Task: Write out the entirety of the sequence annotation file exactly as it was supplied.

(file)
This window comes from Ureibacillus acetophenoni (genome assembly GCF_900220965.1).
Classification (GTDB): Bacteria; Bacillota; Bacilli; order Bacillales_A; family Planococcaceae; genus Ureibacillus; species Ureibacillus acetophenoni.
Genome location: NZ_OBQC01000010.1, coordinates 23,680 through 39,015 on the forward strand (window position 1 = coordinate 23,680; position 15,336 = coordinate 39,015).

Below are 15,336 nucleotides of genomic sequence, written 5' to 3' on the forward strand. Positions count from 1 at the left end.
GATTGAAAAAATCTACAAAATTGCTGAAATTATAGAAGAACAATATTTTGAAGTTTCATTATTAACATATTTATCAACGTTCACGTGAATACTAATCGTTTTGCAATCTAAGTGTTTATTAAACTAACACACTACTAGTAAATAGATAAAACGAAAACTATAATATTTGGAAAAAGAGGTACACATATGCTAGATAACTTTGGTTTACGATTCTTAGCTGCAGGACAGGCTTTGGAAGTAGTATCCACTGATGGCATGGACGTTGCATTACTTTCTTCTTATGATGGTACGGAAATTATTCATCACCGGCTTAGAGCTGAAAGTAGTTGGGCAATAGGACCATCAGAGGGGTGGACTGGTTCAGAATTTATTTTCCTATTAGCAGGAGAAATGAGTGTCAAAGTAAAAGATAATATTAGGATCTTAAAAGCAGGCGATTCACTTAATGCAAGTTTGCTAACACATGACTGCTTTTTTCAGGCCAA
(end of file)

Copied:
This window comes from Ureibacillus acetophenoni (genome assembly GCF_900220965.1).
Classification (GTDB): Bacteria; Bacillota; Bacilli; order Bacillales_A; family Planococcaceae; genus Ureibacillus; species Ureibacillus acetophenoni.
Genome location: NZ_OBQC01000010.1, coordinates 23,680 through 39,015 on the forward strand (window position 1 = coordinate 23,680; position 15,336 = coordinate 39,015).

Below are 15,336 nucleotides of genomic sequence, written 5' to 3' on the forward strand. Positions count from 1 at the left end.
GATTGAAAAAATCTACAAAATTGCTGAAATTATAGAAGAACAATATTTTGAAGTTTCATTATTAACATATTTATCAACGTTCACGTGAATACTAATCGTTTTGCAATCTAAGTGTTTATTAAACTAACACACTACTAGTAAATAGATAAAACGAAAACTATAATATTTGGAAAAAGAGGTACACATATGCTAGATAACTTTGGTTTACGATTCTTAGCTGCAGGACAGGCTTTGGAAGTAGTATCCACTGATGGCATGGACGTTGCATTACTTTCTTCTTATGATGGTACGGAAATTATTCATCACCGGCTTAGAGCTGAAAGTAGTTGGGCAATAGGACCATCAGAGGGGTGGACTGGTTCAGAATTTATTTTCCTATTAGCAGGAGAAATGAGTGTCAAAGTAAAAGATAATATTAGGATCTTAAAAGCAGGCGATTCACTTAATGCAAGTTTGCTAACACATGACTGCTTTTTTCAGGCCAA